MESA, Ariz. — The National Stereoscopic Association's 35th annual convention was held this past weekend at the Phoenix Marriott Mesa Hotel and Convention Center, drawing approximately 350 fans of 3D photography from across the globe, and showcasing the talents of a large number of 3D artists—including some whose work celebrates the nude human form.
Since NSA 2009 was a family-oriented convention, the nude material to be shown in the "Stereo Theater" was largely confined to a block of presentations beginning at 10:30 Friday night, and care was taken to make sure no minors could sneak in to see it.
Certainly the best of show was longtime fine art photographer and stereographer Boris Starosta's "Nova Erotica," featuring a variety of models in softly lit artistic poses, which ran nearly 20 minutes. (Starosta also offers a CD-ROM of some of his work.) This author followed with a 15-minute show of softcore 3D images—hardcore was not permitted—taken on the sets of various adult movie shoots including Wicked Pictures' upcoming 2040, Adam & Eve's upcoming The Crack Pack, Girlfriends Films' Road Queen series, Third Degree's upcoming TM-Sleaze, and Hustler's "Henri Pachard Project" release Backstrokes and Toilette Fantasies, as well as their world-famous Who's Nailin' Paylin? (A gallery of some of the images from that show can be found here.)
Other contributors reached back into 3D's erotic past to present "The Bettie Page Show," a collection of 3D images of famous '50s model Bettie Page, and "Queen of the Fair," a look back at 1920s/'30s burlesque star Sally Rand.
In all, nearly 200 conventioneers attended the "3D porn" erotic show.
Although it had been hoped that some of the adult companies currently producing 3D sexual content would attend and exhibit their work, most were unable to rearrange their schedules, though we did run into New York-based producer Dominic Ford, whose website features both male solo and gay couples hardcore in anaglyph (red/blue) format.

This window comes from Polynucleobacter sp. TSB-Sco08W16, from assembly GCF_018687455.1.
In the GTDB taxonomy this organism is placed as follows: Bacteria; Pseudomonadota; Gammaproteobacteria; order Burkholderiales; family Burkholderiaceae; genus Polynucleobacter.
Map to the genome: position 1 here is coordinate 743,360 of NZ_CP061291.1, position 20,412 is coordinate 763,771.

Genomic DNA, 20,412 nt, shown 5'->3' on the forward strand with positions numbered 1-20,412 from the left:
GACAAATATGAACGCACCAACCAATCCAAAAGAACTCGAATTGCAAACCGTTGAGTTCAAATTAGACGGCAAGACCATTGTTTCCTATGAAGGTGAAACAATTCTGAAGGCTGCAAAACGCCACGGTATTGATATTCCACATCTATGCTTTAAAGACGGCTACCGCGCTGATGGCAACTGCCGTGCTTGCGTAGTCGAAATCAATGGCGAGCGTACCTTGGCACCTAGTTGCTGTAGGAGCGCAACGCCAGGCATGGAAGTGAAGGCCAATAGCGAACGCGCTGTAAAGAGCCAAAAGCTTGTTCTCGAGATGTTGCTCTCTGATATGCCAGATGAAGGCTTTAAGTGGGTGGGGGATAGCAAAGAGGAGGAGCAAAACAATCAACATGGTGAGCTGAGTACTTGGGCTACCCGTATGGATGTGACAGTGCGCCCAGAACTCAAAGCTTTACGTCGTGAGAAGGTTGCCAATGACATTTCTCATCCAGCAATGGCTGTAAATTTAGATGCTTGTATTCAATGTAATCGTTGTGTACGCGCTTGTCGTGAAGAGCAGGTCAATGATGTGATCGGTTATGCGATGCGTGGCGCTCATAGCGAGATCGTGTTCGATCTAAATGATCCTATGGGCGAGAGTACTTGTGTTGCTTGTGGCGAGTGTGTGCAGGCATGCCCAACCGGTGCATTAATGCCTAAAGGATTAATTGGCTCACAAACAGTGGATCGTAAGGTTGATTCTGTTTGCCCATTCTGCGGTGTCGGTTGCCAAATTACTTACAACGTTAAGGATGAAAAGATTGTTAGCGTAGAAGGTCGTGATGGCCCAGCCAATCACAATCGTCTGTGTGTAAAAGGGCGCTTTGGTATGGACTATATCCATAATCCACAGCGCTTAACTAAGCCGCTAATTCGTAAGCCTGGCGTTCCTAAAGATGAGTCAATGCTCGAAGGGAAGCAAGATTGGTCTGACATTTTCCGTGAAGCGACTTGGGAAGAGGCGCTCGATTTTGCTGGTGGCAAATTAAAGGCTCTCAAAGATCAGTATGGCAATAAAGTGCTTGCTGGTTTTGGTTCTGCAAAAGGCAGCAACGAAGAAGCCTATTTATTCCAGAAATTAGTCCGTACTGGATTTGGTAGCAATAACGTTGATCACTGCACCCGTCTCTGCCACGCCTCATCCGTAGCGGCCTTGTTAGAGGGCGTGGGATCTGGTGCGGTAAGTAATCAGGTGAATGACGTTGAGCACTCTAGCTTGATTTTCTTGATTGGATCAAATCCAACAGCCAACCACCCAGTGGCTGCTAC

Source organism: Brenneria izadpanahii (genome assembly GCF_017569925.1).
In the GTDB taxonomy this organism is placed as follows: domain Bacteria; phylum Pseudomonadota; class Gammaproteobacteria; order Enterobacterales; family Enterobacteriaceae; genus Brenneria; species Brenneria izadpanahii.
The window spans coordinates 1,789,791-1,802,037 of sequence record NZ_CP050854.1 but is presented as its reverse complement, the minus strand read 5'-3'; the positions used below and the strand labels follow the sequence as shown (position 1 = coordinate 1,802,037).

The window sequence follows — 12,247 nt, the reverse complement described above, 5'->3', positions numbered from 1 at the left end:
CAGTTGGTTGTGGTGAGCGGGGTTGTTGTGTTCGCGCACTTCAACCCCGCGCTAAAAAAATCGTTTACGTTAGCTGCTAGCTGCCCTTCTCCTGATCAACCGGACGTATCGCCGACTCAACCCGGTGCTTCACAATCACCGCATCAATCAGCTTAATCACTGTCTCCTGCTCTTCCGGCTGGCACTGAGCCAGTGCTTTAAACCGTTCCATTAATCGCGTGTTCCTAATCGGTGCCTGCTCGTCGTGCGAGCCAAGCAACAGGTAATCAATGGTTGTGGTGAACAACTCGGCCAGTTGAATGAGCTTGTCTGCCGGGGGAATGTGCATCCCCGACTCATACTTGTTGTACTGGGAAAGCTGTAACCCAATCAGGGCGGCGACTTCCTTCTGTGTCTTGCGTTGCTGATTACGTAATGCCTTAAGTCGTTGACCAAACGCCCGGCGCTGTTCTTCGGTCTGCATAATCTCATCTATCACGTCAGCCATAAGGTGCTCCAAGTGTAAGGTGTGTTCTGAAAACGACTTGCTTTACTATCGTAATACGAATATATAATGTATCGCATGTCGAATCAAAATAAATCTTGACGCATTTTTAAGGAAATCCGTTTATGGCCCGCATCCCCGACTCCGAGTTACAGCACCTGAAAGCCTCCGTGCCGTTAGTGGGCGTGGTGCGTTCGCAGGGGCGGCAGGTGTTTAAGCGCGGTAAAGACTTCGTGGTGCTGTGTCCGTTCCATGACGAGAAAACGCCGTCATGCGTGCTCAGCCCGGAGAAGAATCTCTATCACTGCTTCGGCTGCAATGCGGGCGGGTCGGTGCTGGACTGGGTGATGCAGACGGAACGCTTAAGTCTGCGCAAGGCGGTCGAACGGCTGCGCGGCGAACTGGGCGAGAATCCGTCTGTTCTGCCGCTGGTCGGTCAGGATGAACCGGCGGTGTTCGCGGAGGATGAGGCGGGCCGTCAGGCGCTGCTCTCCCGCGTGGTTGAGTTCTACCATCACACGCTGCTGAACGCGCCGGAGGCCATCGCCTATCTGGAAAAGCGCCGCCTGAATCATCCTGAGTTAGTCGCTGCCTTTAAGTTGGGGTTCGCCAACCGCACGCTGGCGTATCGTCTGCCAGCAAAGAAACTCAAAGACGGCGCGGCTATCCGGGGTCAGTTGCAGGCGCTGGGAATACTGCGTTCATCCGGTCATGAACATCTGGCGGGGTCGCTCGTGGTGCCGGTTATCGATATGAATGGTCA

We also caught up with Peter Sinclair of Snap 3D, who besides experimenting with taking sequential frames from hardcore movies and making them into animated "flicker" cards—remember those from when you were a kid?—is also the only guy in the western hemisphere who'll still print lenticular photos from Nimslo and Nishika 3D cameras. He's anxious to work with adult companies to help fulfill all their 3D needs, and samples of his stuff can be ordered from his website.
The convention also featured several workshops dedicated to properly mounting and displaying stereo (3D) images, though none this year dealing with making 3D movies; an art show with stereo paintings by several artists as well as 3D slides and cards (called "stereoviews," a format with origins in the mid-1800s); a trade show, where conventioneers were given their first look at Fujifilm's Finepix Real 3D camera and 3D viewer, both which will be on sale in the U.S. before the end of the year; and a late-night "Dive-In Theater," where attendees could enjoy clips from old 3D movies while relaxing in the hotel pool.